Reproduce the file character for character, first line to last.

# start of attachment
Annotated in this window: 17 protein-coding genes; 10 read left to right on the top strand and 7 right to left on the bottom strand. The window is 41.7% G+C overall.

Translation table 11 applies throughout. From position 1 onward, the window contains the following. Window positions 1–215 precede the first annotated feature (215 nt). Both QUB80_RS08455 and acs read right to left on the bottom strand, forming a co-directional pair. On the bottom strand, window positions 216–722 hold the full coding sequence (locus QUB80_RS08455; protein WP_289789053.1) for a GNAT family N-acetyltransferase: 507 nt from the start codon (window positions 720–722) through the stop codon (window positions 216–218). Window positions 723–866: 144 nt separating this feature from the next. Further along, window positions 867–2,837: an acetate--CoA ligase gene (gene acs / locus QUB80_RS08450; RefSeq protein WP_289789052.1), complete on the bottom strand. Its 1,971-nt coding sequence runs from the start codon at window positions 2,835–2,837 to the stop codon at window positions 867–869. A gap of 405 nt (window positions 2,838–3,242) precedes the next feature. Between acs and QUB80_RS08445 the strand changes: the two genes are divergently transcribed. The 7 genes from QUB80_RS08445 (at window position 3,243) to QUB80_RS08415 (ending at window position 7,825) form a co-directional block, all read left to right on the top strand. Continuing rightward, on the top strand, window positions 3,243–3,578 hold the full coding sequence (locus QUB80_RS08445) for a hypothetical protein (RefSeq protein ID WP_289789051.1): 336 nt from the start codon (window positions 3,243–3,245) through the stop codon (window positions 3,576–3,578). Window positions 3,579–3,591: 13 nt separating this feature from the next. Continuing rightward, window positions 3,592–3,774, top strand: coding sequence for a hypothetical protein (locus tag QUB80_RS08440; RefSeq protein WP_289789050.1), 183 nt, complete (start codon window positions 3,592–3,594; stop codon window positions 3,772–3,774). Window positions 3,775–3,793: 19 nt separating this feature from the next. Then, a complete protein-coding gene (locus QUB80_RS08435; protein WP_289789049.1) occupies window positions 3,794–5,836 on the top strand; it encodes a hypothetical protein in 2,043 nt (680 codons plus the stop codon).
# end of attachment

Annotated in this window: 17 protein-coding genes; 10 read left to right on the top strand and 7 right to left on the bottom strand. The window is 41.7% G+C overall.

Translation table 11 applies throughout. From position 1 onward, the window contains the following. Window positions 1–215 precede the first annotated feature (215 nt). Both QUB80_RS08455 and acs read right to left on the bottom strand, forming a co-directional pair. On the bottom strand, window positions 216–722 hold the full coding sequence (locus QUB80_RS08455; protein WP_289789053.1) for a GNAT family N-acetyltransferase: 507 nt from the start codon (window positions 720–722) through the stop codon (window positions 216–218). Window positions 723–866: 144 nt separating this feature from the next. Further along, window positions 867–2,837: an acetate--CoA ligase gene (gene acs / locus QUB80_RS08450; RefSeq protein WP_289789052.1), complete on the bottom strand. Its 1,971-nt coding sequence runs from the start codon at window positions 2,835–2,837 to the stop codon at window positions 867–869. A gap of 405 nt (window positions 2,838–3,242) precedes the next feature. Between acs and QUB80_RS08445 the strand changes: the two genes are divergently transcribed. The 7 genes from QUB80_RS08445 (at window position 3,243) to QUB80_RS08415 (ending at window position 7,825) form a co-directional block, all read left to right on the top strand. Continuing rightward, on the top strand, window positions 3,243–3,578 hold the full coding sequence (locus QUB80_RS08445) for a hypothetical protein (RefSeq protein ID WP_289789051.1): 336 nt from the start codon (window positions 3,243–3,245) through the stop codon (window positions 3,576–3,578). Window positions 3,579–3,591: 13 nt separating this feature from the next. Continuing rightward, window positions 3,592–3,774, top strand: coding sequence for a hypothetical protein (locus tag QUB80_RS08440; RefSeq protein WP_289789050.1), 183 nt, complete (start codon window positions 3,592–3,594; stop codon window positions 3,772–3,774). Window positions 3,775–3,793: 19 nt separating this feature from the next. Then, a complete protein-coding gene (locus QUB80_RS08435; protein WP_289789049.1) occupies window positions 3,794–5,836 on the top strand; it encodes a hypothetical protein in 2,043 nt (680 codons plus the stop codon).